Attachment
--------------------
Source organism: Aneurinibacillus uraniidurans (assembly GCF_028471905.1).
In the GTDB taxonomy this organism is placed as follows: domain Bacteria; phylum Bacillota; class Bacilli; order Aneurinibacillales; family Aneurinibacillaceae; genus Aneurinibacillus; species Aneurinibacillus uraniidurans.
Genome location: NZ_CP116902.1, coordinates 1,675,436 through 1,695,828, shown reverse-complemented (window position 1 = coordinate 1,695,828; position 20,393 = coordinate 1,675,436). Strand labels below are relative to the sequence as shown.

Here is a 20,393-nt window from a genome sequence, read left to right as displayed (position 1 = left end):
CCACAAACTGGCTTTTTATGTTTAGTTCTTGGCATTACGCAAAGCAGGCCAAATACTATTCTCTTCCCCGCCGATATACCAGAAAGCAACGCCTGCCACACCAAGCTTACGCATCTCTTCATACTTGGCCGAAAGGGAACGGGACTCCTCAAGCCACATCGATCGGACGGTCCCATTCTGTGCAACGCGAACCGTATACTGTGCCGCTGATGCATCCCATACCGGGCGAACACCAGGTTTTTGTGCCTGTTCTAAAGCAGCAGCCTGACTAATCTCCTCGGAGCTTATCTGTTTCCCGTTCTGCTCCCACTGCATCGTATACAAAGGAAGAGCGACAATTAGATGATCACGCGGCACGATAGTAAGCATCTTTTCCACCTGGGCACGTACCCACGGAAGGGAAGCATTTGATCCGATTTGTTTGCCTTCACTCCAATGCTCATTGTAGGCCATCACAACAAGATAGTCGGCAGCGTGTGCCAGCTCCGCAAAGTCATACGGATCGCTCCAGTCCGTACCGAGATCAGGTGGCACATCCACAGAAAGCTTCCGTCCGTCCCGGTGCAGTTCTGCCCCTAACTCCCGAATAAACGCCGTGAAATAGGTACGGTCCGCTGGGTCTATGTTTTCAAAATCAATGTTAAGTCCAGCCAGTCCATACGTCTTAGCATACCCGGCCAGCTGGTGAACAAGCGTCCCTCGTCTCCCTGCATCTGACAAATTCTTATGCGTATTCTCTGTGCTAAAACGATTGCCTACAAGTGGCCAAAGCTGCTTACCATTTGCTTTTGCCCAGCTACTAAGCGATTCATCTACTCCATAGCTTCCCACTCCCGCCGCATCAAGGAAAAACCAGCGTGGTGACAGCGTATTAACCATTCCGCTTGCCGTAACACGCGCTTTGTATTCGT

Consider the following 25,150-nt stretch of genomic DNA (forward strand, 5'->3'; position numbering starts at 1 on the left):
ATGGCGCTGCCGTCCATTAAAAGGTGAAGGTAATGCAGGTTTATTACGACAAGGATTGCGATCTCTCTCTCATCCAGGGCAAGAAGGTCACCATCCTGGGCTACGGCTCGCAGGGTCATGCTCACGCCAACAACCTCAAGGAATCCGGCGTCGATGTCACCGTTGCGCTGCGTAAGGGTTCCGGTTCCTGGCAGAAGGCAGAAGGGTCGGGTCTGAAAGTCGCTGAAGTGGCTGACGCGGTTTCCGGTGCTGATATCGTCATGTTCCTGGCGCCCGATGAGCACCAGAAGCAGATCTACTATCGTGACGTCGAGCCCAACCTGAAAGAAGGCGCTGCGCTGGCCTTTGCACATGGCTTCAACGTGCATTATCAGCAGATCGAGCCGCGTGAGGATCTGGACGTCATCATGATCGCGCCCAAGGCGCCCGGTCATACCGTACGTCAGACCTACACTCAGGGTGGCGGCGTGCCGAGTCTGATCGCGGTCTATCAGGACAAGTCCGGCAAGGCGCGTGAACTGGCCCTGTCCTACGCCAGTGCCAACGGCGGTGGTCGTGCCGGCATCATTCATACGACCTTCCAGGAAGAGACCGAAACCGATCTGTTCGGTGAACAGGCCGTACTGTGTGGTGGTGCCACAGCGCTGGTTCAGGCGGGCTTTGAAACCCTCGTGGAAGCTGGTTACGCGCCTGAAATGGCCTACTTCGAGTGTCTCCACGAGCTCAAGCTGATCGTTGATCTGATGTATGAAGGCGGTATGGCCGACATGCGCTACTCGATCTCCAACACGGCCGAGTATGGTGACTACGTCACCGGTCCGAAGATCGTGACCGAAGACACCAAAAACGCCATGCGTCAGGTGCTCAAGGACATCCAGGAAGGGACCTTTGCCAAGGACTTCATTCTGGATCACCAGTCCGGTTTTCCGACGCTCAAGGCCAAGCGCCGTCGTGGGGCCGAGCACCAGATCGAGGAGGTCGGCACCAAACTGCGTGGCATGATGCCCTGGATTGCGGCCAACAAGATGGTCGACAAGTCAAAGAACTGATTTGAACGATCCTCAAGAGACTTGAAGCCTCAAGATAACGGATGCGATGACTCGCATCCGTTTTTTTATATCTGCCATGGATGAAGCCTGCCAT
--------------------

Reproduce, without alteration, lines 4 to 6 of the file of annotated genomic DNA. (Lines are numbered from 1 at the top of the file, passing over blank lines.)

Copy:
Here is a 20,393-nt window from a genome sequence, read left to right as displayed (position 1 = left end):
CCACAAACTGGCTTTTTATGTTTAGTTCTTGGCATTACGCAAAGCAGGCCAAATACTATTCTCTTCCCCGCCGATATACCAGAAAGCAACGCCTGCCACACCAAGCTTACGCATCTCTTCATACTTGGCCGAAAGGGAACGGGACTCCTCAAGCCACATCGATCGGACGGTCCCATTCTGTGCAACGCGAACCGTATACTGTGCCGCTGATGCATCCCATACCGGGCGAACACCAGGTTTTTGTGCCTGTTCTAAAGCAGCAGCCTGACTAATCTCCTCGGAGCTTATCTGTTTCCCGTTCTGCTCCCACTGCATCGTATACAAAGGAAGAGCGACAATTAGATGATCACGCGGCACGATAGTAAGCATCTTTTCCACCTGGGCACGTACCCACGGAAGGGAAGCATTTGATCCGATTTGTTTGCCTTCACTCCAATGCTCATTGTAGGCCATCACAACAAGATAGTCGGCAGCGTGTGCCAGCTCCGCAAAGTCATACGGATCGCTCCAGTCCGTACCGAGATCAGGTGGCACATCCACAGAAAGCTTCCGTCCGTCCCGGTGCAGTTCTGCCCCTAACTCCCGAATAAACGCCGTGAAATAGGTACGGTCCGCTGGGTCTATGTTTTCAAAATCAATGTTAAGTCCAGCCAGTCCATACGTCTTAGCATACCCGGCCAGCTGGTGAACAAGCGTCCCTCGTCTCCCTGCATCTGACAAATTCTTATGCGTATTCTCTGTGCTAAAACGATTGCCTACAAGTGGCCAAAGCTGCTTACCATTTGCTTTTGCCCAGCTACTAAGCGATTCATCTACTCCATAGCTTCCCACTCCCGCCGCATCAAGGAAAAACCAGCGTGGTGACAGCGTATTAACCATTCCGCTTGCCGTAACACGCGCTTTGTATTCGT

Consider the following 25,150-nt stretch of genomic DNA (forward strand, 5'->3'; position numbering starts at 1 on the left):